Photo Credit: David Cohen/Flash90

The Yotzim L’Shinui (Leaving for a Change) association, established by people who left Haredi society to reduce the difficulties that pile up in the way of those who seek to leave the Haredi world and serve as a support system on their journey to their new lives, on Friday published an extensive survey titled Yotzim Im Netunim (Leaving with Data), about their target constituency. The survey explains:

Given the rapid increase in the percentage of departures from Haredi society and in view of the Israeli Institute for Democracy’s assessment regarding the expected growth of this population group in the coming years, now is the time to “get up and do” regarding everything related to the preparation of the economy and state authorities in developing tailored solutions for this population and its successful integration into the general society, alongside the ongoing efforts to integrate the Haredi population. Understanding the great contribution that ex-Haredim can offer to Israeli society, as well as understanding their unique social needs and preventing risks in their paths as they transition between identities within Israeli Jewish society, are critical to the quality and rapid integration of these young men and women.

The survey, based largely on a February 2021 survey of the Israel Democracy Institute authored by Eitan Regev and Gavriel Gordon (מגמות ההצטרפות והעזיבה במגזר החרדי), reveals that out of about 53,400 men and women ages 20-64 who grew up in a Haredi home and no longer define themselves as part of Haredi society, about 34,300, or 64%, still define themselves today as religious, or even very religious, while about 19,100 define themselves as traditional, secular, or having a mixed lifestyle.

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Some 3,000 men and women leave Haredi society every year, and some 35,000 thousand young men and women ages 20-39 have left Haredi society in recent years.

The percentage of women leaving the Haredi fold is almost the same as the percentage of men: 48% women, 52% men. However, their time of departure is different: on average, women leave Haredi society at an older age than men.

There are significant differences in the rates of departure between the main currents of Haredi society: 5.4% of Chassidim leave the fold, 8.6% of Lithuanians, 16.9% of Lubavitchers, and 26.4% of Sephardim. Generally speaking, about half of the Haredim who leave their environment are Sephardim. And at least 28% of people who leave are the children of Ba’alei Teshuvah (returnees).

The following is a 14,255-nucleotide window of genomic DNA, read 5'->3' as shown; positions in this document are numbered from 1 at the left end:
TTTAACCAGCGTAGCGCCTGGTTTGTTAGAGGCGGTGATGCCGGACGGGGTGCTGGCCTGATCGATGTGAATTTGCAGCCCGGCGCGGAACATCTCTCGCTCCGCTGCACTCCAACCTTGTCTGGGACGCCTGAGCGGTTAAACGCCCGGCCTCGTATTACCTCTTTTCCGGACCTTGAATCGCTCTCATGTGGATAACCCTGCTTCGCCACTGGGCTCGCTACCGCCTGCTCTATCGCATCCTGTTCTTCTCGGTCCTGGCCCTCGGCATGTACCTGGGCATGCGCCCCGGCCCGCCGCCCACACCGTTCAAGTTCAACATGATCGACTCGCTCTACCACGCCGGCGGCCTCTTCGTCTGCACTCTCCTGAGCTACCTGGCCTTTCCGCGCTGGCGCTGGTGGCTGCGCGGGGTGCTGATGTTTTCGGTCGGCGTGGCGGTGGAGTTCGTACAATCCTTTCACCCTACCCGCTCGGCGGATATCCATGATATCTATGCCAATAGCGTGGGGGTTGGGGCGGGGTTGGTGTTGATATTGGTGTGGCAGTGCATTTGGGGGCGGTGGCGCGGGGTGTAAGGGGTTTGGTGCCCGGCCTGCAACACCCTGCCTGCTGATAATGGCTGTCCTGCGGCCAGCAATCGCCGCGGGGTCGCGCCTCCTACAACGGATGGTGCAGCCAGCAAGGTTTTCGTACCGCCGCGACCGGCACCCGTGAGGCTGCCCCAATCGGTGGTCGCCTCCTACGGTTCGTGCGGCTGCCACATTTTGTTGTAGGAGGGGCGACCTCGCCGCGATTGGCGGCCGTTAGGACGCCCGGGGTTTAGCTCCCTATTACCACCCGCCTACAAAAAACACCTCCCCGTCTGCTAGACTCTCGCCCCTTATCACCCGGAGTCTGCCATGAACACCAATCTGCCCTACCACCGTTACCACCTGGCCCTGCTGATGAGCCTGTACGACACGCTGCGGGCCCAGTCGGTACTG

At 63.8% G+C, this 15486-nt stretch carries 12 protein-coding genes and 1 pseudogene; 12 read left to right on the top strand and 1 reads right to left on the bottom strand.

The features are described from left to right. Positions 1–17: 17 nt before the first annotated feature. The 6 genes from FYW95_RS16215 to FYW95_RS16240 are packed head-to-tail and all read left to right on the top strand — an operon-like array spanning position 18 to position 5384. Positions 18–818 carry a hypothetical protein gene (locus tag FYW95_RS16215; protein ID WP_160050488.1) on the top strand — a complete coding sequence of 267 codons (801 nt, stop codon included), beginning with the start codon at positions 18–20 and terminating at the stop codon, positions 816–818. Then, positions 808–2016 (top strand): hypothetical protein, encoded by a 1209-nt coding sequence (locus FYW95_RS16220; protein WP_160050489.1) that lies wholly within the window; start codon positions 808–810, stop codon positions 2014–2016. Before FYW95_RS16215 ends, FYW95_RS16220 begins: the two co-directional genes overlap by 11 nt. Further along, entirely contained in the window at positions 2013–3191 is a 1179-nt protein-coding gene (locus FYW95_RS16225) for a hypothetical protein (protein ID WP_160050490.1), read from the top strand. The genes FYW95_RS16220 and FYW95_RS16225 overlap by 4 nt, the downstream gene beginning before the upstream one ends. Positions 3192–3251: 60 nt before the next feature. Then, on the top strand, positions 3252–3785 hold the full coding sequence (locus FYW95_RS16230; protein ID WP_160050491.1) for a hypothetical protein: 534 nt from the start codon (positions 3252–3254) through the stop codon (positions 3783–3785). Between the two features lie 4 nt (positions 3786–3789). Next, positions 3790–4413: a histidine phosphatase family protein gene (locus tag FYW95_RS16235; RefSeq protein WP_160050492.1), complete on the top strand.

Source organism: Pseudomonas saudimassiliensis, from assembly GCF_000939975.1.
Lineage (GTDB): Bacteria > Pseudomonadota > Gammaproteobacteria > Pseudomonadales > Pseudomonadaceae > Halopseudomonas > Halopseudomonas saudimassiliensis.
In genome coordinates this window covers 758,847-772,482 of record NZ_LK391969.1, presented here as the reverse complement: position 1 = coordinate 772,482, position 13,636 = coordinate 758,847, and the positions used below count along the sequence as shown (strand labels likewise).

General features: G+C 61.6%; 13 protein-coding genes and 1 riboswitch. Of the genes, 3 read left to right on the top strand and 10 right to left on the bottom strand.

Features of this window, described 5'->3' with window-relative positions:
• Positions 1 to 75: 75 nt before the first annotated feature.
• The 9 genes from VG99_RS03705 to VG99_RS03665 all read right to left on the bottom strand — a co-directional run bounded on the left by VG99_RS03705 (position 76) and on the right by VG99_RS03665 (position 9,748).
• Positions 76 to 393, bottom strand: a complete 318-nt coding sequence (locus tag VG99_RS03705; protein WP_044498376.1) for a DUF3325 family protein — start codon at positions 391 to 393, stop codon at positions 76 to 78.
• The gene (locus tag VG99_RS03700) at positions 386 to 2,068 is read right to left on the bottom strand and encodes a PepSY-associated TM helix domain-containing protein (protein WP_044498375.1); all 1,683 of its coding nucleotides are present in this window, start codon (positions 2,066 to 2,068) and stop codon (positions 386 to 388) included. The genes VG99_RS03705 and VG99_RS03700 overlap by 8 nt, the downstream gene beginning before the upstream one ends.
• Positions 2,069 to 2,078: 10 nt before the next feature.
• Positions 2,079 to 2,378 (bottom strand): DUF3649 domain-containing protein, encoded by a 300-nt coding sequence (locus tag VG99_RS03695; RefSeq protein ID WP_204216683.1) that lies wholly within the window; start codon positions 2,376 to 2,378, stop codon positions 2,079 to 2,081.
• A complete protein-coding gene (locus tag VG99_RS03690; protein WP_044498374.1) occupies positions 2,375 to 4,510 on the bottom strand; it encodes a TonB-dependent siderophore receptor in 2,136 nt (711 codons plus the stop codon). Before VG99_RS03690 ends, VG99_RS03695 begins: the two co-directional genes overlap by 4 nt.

The Israel Democracy Institute’s original survey estimated that about 420,000 men and women are expected to leave Haredi society over the next four decades. Of these, about 40,000 will depart in the next decade, and an additional 55,000 in the decade that follows. However, at that time about 176,000 individuals are expected to enter Orthodox society.

What’s the real number of Haredim who serve in the IDF?

According to the Yotzim L’Shinui survey, out of 4,086 Haredi recruits who graduated from the Haredi educational system from the beginning of 2017 to the middle of 2019, 2,108—more than 51%—preferred to join the IDF’s general population tracks rather than serve in a Haredi unit. Only about 49% served in Haredi units.

But here’s a sad bit of data: of the graduates of Haredi institutions who enlisted in the IDF in 2017, 32% were recognized as lone soldiers.

The Yotzim L’Shinui research team in 2021 conducted an in-depth survey involving 271 men and women who had left Haredi society about their first four years after leaving the fold. The survey data show that the education gaps of 57% of respondents and the cultural gaps of 53% were the main barriers in their searching and finding a new job. In addition, 40% of respondents mentioned the lack of employment skills as a barrier to finding work. In addition to those, a sense of alienation in the workplace, the absence of family support, and the lack of employment experience also barred many former-Haredim from succeeding in the job market.

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David writes news at JewishPress.com.